Anticipated Findings

At the moment, my work is still preliminary as I begin to formulate a specific research question. That said, I anticipate that greater prolactin and cortisol levels will be present among women with persistent chronic pelvic pain post endometrial ablation.

Demographic Categories of Interest

This study will not center on underrepresented populations.

Research Team

Owner:

  • Jacqueline Smith - Graduate Trainee, Rutgers, The State University of New Jersey

Alopecia Areata and other Immune-Mediated Dermatologic Conditions

We are interested in studying the influence of climate on the clinical course of alopecia areata (AA), atopic diseases, and other immune-mediated dermatologic conditions. We will also explore the association between AA, atopic conditions, and immune-mediated diseases. We hypothesize that…

Scientific Questions Being Studied

We are interested in studying the influence of climate on the clinical course of alopecia areata (AA), atopic diseases, and other immune-mediated dermatologic conditions. We will also explore the association between AA, atopic conditions, and immune-mediated diseases. We hypothesize that people with immune-mediated diseases may be at increased risk of developing AA. Lastly, we plan to explore whether medication utilization for AA, atopic diseases, and immune-mediated dermatologic conditions varies by race, season, geographical location, socioeconomic status, or insurance status.

Project Purpose(s)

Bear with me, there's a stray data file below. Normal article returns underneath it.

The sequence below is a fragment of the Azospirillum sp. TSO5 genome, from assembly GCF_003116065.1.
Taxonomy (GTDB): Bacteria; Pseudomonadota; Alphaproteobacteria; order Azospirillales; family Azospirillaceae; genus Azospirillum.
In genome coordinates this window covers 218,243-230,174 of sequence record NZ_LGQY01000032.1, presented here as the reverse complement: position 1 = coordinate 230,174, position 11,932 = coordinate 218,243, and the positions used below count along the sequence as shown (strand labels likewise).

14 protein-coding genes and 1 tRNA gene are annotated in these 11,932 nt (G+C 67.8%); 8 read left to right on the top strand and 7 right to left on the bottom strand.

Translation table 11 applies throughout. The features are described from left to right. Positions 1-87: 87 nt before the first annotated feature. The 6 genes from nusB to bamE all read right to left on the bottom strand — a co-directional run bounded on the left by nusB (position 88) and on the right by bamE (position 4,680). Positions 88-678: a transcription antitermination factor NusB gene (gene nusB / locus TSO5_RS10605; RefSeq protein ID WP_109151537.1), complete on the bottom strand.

• Disease Focused Research (Immune-mediated dermatologic conditions)

Scientific Approaches

Using the All of Us dataset, we will evaluate the associations between various immune-mediated diseases and risk of alopecia areata. We will also utilize correlation analyses to explore whether various factors influence the pattern of disease flares and health care utilization. Statistical analysis will be conducted using STATA software and R.

Anticipated Findings

Comorbidity studies have the potential to inform screening for associated diseases and may help guide future animal model or genome wide association studies, which may ultimately improve clinical outcomes.

Demographic Categories of Interest

  • Race / Ethnicity
  • Age
  • Geography
  • Access to Care
  • Education Level
  • Income Level

Research Team

Owner:

Collaborators:

  • Isabelle Moseley - Graduate Trainee, Brown University

MDD_Analysis

Analysis and identification of Digital BioMakers on depression population using sensor + other data sources.

Scientific Questions Being Studied

Analysis and identification of Digital BioMakers on depression population using sensor + other data sources.

Project Purpose(s)

  • Disease Focused Research (major depressive disorder)

Scientific Approaches

- Statistical analysis on longitudinal sensory signals.
- Machine learning approached to build classifiers

Anticipated Findings

- Validation of identified biomarkers based on existing literature that are clear indicator depression.

Demographic Categories of Interest

This study will not center on underrepresented populations.

Research Team

Owner:

ZhouLab

Like other forms of big data, biobank data is characterized by its volume, velocity, variety, and veracity (4V). This proposal develops several statistical methods and computational algorithms that address certain aspects of 4V for identifying biomarkers associated with cardio-metabolic related…

Scientific Questions Being Studied